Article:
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Tipperary Town - Main St

Vintage irish photo

It is often mistaken as the county capital, which has never been the case.North Tipperary and South Tipperary, have their administrative centres of Nenagh and Clonmel respectively. However, it has a large agricultural catchment area in West County Tipperary and East County Limerick and was historically a market town of some significance. It still boasts an extensive butter-making and milk processing industry today. The town is situated on the N24 route between Limerick and Waterford and has a railway station on a line following the same route, but has an infrequent service. However, the nearby station of Limerick Junction has full services to Cork City and Dublin in addition to Limerick and Waterford.

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Photo Details

  • County:Tipperary
  • Town:Tipperary Town
  • Scene: Main St
  • Date: 1910 (estimate)

Specification

  • Digitally remastered
  • 10' x 8' printed on quality photo paper
  • Also available mounted & framed, ask for details
  • Colour images can be printed in black& white if preferred.
  • Read about Tipperary Town below

Tipperary Town

Tipperary (Irish: Tiobraid Árann) is a town in the south-west of County Tipperary, Ireland with a population of c.5,000 within the urban environs.

The town is a medieval foundation and became a centre of population in the reign of King John. Its ancient fortifications have disappeared but its central area is characterised by a large built environment with wide streets radiating from the principal thoroughfare of Main Street. There are two impressive historical monuments in the Main Street, namely the bronze statue of Charles Kickham, poet and patriot and the 'Maid of Erin' statue erected to commemorate the Irish patriots, Allen, Larkin and O'Brien, historically known as the Manchester Martyrs.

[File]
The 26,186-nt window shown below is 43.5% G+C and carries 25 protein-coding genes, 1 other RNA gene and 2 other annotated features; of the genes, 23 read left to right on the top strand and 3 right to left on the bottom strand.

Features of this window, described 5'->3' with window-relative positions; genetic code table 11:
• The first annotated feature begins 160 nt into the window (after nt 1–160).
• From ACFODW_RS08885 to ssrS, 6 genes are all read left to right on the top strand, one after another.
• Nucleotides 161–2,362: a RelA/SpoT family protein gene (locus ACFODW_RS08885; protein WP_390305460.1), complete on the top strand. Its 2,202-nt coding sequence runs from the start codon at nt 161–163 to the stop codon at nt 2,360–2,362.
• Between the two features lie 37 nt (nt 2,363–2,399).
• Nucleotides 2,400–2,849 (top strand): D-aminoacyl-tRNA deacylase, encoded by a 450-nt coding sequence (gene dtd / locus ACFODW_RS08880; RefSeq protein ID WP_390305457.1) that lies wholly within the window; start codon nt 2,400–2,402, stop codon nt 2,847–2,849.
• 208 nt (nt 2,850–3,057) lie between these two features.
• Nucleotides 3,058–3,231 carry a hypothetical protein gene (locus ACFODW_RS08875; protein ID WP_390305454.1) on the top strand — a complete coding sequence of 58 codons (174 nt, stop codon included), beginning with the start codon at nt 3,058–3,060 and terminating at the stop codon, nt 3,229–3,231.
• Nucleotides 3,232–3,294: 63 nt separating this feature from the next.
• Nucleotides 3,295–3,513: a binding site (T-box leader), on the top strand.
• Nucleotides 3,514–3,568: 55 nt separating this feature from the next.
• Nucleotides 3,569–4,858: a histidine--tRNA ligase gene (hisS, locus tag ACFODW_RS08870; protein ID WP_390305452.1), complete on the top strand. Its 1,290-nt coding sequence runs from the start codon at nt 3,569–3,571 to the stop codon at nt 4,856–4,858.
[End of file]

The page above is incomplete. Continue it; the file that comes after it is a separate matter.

The first engagement of the Irish War of Independence took place at nearby Solloghead Beg quarry on 19 January 1921 when Dan Breen and Seán Treacy led a group of volunteers in an attack on members of the Royal Irish Constabulary who were transporting gelignite.

It is often mistaken as the county capital, which has never been the case.North Tipperary and South Tipperary, have their administrative centres of Nenagh and Clonmel respectively. However, it has a large agricultural catchment area in West County Tipperary and East County Limerick and was historically a market town of some significance. It still boasts an extensive butter-making and milk processing industry today. The town is situated on the N24 route between Limerick and Waterford and has a railway station on a line following the same route, but has an infrequent service. However, the nearby station of Limerick Junction has full services to Cork City and Dublin in addition to Limerick and Waterford.

Welcoming signs on roads entering the town quip 'You've come a long way...' in reference to the World War I - era song written by Harry Williams and Jack Judge 'It's a Long Way to Tipperary' popular among the British military as a marching song. However, with distance from home the over-riding theme, local people prefer the old song of remembrance 'Tipperary so far away' which commemorates one of its famous sons, Seán Treacy, who died at the hands of British forces in Talbot Street, Dublin in October, 1920. In an address to the people of Ballyporeen on June 3rd, 1984, Ronald Reagan, President of the United States of America, quoted a line from this famous song - ' And I'll never more roam, from my own native home, in Tipperary so far away.'

The town was the site of a large military barracks of the British Army in the 50 years before Irish Independence and served as a military hospital during World War I. On September 30, 2005, Her Excellency, Mary McAleese, President of Ireland, in a gesture of reconciliation, unveiled the newly refurbished Memorial Arch of the barracks in the presence of several ambassadors and foreign emissaries, military attaches and town dignitaries; a detachment of the Local Defence Force, the Number 1 Irish Army Band and various ex-service organisations paraded. In a rare appearance, the Royal Munste Fusiliers banner was carried to mark the occasion. However, given the notoriety of the place in the folk memory, there was only a small representation of townspeople in attendance. The Arch is the only remaining porch of what was the Officers mess and has panels mounted bearing the names of fallen members of the Irish Defence Forces (on United Nations service), and American, Australian and United Kingdom armed services. The area surrounding the edifice is beautifully landscaped.